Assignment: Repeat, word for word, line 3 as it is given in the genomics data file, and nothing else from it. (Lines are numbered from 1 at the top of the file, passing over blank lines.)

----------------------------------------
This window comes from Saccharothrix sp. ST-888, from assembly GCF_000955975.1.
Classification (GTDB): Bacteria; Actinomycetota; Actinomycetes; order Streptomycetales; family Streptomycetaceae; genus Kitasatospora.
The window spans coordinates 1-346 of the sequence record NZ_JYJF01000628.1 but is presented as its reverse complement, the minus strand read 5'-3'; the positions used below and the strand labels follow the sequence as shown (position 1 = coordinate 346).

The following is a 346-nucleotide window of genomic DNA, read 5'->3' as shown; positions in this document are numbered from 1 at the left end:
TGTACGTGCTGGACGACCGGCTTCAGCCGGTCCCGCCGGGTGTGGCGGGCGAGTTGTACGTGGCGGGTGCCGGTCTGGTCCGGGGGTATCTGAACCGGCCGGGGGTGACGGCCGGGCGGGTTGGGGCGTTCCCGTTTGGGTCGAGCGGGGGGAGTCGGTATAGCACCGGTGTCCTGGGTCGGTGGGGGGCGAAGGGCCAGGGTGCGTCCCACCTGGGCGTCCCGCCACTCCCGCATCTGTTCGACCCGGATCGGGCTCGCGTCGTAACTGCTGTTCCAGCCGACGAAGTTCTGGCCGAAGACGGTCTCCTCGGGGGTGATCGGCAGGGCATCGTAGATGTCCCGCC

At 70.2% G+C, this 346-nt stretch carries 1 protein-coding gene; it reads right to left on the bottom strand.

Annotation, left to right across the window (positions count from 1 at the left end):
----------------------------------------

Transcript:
The window spans coordinates 1-346 of the sequence record NZ_JYJF01000628.1 but is presented as its reverse complement, the minus strand read 5'-3'; the positions used below and the strand labels follow the sequence as shown (position 1 = coordinate 346).